Car assembly plants were built from the 1920s, many of them in the Hutt Valley. W. D. & H. O. Wills’s factory began producing Three Castles cut tobacco and Capstan cigarettes, first in Wellington, then in Petone. In Auckland, Fisher & Paykel began manufacturing washing machines in 1939. By 1949 the firm was making 600 washing machines, 500 refrigerators and 700 vacuum cleaners a month.
Some factories were more than workplaces. Social halls complete with piano and library, sports teams, debating societies, weekly card evenings, concerts and annual picnics attended by whole families were part of the social life of large workplaces like Dunedin’s Hillside engineering works. The Hillside workshops’ picnic included a baby show judged by the local member of Parliament, tests of skill and strength with prizes donated by local businesses, and a band.
Between 1900 and 1920 factory employment increased faster (157%) than the number of factories (100%). By 1920 factory workers had become 20% of the labour force. This trend continued, and by the 1950s factories employed approximately 27% of the labour force.
Within many factories the 19th century pattern of drawing supervisory staff from the factory floor continued. At Dunedin’s Hillside railway workshop, for example, the manager was always an ex-fitter, while the foremen in charge of each division were skilled in the relevant trade – a blacksmith, boilermaker or carpenter, as appropriate. Leading hands were the next level of authority down, and in a large factory like Hillside, they did most of the direct supervision. The leading hand would often be called by his first name, while those further up the hierarchy were addressed as ‘Mr’.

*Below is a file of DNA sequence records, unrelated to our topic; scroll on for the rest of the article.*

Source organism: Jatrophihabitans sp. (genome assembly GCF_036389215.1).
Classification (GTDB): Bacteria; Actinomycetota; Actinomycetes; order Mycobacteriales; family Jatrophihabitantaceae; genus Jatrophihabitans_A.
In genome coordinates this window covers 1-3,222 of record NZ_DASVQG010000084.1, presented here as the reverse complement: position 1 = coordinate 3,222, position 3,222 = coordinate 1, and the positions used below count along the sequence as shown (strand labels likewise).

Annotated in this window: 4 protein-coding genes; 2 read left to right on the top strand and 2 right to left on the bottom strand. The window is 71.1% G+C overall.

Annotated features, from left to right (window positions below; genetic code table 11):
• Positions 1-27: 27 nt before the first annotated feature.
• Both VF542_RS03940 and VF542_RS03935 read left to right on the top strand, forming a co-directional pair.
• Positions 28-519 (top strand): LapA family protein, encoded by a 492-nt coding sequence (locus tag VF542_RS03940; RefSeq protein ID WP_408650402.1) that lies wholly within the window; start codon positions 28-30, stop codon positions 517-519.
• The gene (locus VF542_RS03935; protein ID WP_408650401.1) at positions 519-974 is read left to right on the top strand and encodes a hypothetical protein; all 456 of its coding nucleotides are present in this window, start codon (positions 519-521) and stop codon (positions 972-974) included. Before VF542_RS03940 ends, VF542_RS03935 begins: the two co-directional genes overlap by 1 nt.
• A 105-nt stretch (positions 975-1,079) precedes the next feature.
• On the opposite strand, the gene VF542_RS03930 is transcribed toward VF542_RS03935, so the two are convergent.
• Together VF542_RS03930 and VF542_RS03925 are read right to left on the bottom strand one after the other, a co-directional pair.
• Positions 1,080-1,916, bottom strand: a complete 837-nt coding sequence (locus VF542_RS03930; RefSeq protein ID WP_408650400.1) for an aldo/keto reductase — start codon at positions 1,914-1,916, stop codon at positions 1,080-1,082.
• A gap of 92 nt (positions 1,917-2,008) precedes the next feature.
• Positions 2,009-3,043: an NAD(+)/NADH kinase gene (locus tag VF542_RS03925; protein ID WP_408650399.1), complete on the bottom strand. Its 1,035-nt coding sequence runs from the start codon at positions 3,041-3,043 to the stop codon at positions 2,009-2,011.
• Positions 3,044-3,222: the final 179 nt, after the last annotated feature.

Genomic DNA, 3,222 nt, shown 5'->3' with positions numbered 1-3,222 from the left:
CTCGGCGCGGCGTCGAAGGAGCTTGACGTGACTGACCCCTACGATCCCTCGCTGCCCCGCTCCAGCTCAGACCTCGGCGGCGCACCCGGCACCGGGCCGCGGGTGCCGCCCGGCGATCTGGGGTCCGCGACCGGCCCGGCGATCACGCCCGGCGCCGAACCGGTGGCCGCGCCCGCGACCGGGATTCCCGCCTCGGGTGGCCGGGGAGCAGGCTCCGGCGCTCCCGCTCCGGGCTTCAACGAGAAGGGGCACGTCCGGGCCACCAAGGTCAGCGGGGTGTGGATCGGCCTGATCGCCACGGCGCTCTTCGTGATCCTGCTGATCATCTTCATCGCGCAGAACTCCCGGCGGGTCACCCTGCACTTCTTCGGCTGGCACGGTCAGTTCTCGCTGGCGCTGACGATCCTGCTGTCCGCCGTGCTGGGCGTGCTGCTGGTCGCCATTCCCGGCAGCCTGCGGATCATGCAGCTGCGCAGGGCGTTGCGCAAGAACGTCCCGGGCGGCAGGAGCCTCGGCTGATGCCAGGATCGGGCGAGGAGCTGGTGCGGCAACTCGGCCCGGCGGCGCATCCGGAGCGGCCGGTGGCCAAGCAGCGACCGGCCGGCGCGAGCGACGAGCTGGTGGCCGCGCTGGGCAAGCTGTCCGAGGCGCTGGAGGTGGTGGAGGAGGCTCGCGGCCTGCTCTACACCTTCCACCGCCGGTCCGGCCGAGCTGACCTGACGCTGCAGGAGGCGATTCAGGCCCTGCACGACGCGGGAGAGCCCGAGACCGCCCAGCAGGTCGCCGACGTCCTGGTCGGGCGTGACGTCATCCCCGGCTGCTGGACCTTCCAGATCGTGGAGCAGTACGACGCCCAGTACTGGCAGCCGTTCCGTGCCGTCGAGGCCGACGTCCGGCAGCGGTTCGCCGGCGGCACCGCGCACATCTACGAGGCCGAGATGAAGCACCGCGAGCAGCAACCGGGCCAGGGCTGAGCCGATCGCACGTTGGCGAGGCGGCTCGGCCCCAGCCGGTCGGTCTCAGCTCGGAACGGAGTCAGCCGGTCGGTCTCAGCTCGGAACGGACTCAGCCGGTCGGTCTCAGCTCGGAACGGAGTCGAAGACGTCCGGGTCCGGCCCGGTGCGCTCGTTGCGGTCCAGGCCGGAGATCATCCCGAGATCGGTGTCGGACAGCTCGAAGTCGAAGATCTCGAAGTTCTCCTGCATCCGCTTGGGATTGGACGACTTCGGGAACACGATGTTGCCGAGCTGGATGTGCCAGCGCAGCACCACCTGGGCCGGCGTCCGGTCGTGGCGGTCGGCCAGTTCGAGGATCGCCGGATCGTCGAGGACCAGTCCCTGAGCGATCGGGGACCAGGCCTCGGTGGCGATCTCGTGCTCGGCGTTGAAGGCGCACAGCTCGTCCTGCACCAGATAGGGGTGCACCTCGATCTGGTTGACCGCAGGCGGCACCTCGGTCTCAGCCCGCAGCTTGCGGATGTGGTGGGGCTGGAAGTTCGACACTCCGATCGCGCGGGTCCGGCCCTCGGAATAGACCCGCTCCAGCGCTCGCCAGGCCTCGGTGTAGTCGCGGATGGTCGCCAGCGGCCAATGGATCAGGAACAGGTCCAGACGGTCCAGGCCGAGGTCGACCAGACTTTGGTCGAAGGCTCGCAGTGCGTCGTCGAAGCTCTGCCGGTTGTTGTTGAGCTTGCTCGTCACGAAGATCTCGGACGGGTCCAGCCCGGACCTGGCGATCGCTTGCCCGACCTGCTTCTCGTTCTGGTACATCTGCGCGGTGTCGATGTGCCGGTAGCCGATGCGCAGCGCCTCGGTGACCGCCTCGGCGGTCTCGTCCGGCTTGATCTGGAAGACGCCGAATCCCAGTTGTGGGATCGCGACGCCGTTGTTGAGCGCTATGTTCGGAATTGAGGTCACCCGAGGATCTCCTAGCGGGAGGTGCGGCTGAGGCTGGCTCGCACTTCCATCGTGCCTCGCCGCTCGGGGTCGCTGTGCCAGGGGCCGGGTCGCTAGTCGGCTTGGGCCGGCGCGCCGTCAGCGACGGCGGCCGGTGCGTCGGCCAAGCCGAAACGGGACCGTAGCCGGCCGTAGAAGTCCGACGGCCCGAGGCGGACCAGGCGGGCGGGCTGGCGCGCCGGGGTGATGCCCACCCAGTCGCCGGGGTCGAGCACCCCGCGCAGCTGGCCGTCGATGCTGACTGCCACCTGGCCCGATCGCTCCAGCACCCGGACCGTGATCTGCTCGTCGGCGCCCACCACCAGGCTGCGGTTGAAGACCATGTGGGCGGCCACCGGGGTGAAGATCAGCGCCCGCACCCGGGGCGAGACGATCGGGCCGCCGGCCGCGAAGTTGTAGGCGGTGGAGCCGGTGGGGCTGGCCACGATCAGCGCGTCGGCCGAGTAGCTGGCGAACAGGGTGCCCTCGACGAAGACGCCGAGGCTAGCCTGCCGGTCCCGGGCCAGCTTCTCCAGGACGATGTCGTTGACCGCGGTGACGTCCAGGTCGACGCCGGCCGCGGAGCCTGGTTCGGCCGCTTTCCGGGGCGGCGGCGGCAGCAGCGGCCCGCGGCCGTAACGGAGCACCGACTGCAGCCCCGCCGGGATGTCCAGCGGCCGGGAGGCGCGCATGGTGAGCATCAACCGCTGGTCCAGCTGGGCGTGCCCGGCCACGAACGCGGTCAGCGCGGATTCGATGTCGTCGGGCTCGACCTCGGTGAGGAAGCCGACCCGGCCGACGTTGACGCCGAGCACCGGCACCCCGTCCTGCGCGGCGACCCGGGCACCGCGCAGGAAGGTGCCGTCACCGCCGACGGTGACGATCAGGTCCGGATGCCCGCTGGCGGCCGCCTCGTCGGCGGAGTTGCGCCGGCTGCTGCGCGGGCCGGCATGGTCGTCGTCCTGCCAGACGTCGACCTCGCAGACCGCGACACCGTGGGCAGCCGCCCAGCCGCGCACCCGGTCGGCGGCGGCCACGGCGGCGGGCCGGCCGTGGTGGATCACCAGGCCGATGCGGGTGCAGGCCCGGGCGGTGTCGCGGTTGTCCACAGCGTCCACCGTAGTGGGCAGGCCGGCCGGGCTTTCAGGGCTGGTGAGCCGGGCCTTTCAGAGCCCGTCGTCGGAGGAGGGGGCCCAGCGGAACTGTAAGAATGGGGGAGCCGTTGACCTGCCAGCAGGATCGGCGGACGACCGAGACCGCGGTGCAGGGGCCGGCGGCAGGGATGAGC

From 1920 the number of factory accidents rose rapidly, well ahead of the increase in numbers of workers. From 1,218 in 1920 the number reached 4,938 in 1939, and then rose to 7,525 in 1948. Manufacturing processes, chemicals and machinery within factories had become more sophisticated and riskier, and inspections were fewer and less effective.
Many factories were using electric power by 1920, replacing steam, water-wheel, coal, gas and horse power. Electricity allowed jobs to be broken into small steps that could be done by a semi-skilled or unskilled worker.